If you weren’t fortunate enough to see the Alexander McQueen: Savage Beauty at the Metropolitan Museum of Art — I missed seeing it by mere minutes as I approached the ticket counter hopelessly out of breath only for a MET guard to look me up and down to tell me the exhibit was closed for the day — then you have but a few days to not miss another giant. It is with this disappointment in mind that call attention to the final days of an extraordinary exhibition at the Montreal Museum of Fine Arts in Montréal. The Fashion World of Jean Paul Gaultier: From the Sidewalk to the Catwalk is the first international exhibition of the French designer’s body of work. The expansive retrospective is equalled in kind by a 424 page exhibition catalogue published by the Montreal Museum of Fine Arts in collaboration with Abrams for the English edition and Éditions de La Martinière for the French edition. The monograph’s brilliant cover in particular with its clever striped slipcase is where we pick up the story as it features a Miles Aldridge portrait of Ford’s Alana Zimmer (detail from “Immaculée n°3,” Numéro mai 2007) intercut with a detail of a picture of Jean Paul Gaultier by Herb Ritts. The exhibition has been an unqualified success and concludes this Sunday. Don’t suffer the same fate I did with Savage Beauty this weekend if you’re in Montréal; see The Fashion World of Jean Paul Gaultier: From the Sidewalk to the Catwalk.
Just before New York Fashion Week I had a chance to speak with Alana Zimmer about the exhibit and her work with Jean Paul Gaultier.
Damien Neva: Having walked for Jean Paul Gaultier’s RTW and Couture how did the exhibition compare to your experience? Is it faithful to the designer’s oeuvre? What was missing?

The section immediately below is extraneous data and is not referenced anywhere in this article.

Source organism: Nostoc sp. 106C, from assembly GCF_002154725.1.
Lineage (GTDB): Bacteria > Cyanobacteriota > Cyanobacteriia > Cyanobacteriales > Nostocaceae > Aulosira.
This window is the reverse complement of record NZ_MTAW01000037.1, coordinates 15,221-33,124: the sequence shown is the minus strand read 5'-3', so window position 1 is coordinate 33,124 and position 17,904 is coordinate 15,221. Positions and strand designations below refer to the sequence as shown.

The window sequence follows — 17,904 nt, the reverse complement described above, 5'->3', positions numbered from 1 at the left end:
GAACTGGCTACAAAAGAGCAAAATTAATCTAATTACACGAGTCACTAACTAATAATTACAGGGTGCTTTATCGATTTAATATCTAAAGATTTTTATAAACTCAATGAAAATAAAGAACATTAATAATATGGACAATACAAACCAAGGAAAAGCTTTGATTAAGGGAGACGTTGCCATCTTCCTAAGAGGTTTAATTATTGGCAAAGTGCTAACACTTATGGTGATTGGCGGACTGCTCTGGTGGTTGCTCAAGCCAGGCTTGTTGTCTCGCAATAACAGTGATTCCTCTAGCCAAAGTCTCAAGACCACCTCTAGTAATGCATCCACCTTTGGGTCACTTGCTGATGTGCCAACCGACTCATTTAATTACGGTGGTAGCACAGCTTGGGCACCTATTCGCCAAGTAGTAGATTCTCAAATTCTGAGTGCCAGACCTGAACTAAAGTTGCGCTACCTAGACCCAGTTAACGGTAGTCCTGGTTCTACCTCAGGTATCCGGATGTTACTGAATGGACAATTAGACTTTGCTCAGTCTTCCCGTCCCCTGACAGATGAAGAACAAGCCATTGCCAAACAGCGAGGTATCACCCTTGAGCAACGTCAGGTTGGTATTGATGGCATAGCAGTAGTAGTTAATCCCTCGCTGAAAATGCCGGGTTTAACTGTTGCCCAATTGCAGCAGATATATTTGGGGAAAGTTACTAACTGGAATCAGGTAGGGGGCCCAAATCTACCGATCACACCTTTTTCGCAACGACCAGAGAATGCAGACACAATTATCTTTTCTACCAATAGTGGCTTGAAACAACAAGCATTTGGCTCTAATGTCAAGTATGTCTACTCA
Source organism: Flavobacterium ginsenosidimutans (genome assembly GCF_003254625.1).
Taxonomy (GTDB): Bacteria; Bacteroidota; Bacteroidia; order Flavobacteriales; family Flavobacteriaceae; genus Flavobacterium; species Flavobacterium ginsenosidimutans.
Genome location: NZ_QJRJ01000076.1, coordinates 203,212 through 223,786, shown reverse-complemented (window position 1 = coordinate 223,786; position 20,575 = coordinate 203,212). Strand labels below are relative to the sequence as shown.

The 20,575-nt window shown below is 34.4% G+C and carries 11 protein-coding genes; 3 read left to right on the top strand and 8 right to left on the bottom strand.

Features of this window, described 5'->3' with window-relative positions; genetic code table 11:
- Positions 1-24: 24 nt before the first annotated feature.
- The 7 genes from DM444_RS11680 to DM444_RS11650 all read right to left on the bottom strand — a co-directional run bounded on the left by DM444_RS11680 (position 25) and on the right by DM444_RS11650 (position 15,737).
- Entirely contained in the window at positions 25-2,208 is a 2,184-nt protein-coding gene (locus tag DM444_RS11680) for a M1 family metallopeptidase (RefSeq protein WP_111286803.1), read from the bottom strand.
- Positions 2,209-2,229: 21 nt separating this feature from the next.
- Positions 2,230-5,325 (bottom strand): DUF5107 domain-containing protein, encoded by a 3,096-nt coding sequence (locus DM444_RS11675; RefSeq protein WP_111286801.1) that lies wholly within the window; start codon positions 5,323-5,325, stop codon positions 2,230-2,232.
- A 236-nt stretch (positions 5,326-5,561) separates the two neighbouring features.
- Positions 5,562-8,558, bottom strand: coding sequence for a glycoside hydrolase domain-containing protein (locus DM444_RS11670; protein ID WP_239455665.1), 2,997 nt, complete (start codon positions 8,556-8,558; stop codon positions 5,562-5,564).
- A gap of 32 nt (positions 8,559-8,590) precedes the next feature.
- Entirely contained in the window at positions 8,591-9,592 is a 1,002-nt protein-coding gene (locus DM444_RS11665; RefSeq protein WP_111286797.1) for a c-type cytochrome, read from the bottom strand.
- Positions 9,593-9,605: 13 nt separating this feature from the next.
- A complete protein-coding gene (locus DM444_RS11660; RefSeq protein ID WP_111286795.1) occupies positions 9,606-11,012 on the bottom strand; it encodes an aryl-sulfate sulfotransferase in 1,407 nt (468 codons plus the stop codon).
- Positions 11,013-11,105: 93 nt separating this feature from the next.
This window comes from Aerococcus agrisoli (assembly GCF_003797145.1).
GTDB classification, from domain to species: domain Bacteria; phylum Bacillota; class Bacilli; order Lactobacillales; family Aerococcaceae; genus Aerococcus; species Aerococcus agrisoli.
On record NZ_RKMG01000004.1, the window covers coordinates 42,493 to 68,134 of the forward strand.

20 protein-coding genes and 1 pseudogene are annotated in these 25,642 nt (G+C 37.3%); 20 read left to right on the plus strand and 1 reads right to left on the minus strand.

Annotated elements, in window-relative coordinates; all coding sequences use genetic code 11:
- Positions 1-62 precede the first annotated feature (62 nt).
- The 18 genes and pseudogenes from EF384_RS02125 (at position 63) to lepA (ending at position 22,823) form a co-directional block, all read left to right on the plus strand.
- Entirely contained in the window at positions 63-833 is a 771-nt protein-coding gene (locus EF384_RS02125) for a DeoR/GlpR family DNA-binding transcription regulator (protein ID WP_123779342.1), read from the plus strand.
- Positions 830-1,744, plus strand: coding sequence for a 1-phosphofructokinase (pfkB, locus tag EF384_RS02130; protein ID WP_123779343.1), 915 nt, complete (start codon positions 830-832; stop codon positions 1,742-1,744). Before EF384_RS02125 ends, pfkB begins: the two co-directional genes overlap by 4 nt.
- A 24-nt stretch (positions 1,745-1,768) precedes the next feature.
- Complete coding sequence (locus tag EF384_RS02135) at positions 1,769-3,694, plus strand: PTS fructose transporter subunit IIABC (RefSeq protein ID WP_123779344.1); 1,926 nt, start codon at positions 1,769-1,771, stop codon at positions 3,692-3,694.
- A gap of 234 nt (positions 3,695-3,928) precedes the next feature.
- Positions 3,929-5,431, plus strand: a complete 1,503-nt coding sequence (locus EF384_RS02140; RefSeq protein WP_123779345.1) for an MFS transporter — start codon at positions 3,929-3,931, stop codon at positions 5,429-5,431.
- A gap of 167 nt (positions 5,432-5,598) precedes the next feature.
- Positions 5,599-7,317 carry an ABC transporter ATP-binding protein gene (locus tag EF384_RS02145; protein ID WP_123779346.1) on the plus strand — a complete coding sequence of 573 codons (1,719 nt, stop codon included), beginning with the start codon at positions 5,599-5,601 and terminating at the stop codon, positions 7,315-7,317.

Alana Zimmer: The exhibition had a punk and quirky feel, but also showed just how feminine and chic Jean Paul’s designs are, both of which I think are very important to the JPG aesthetic. It was also interesting to see things from Jean Paul’s childhood, and to hear about the nature of his early inspirations, such as his little teddy bear that he had made the original pointed bra for. I can’t think of a single thing missing from the exhibition, it was incredibly rich in detail.
DN: Tell us about that Miles Aldridge portrait that is on the catalogue? What do you remember from the shoot and the Jean Paul Gaultier look you wore for it.
AZ: The portrait was shot about four years ago. At the time I was at the beginning of my career and was quite naive about what a shoot entailed. I remember them hoisting star shaped items up behind my head but having no clue what the end image would look like. I also remember Alice [Ghendrih] (the make-up artist) dropping glycerin onto my face to look like tears, and hoping it would stay long enough for Miles to capture the picture. It was a very long day but the story in Numero was definitely worth it. It is probably the most iconic shoot I’ve done to date, as people always seem to remember my face from those pictures.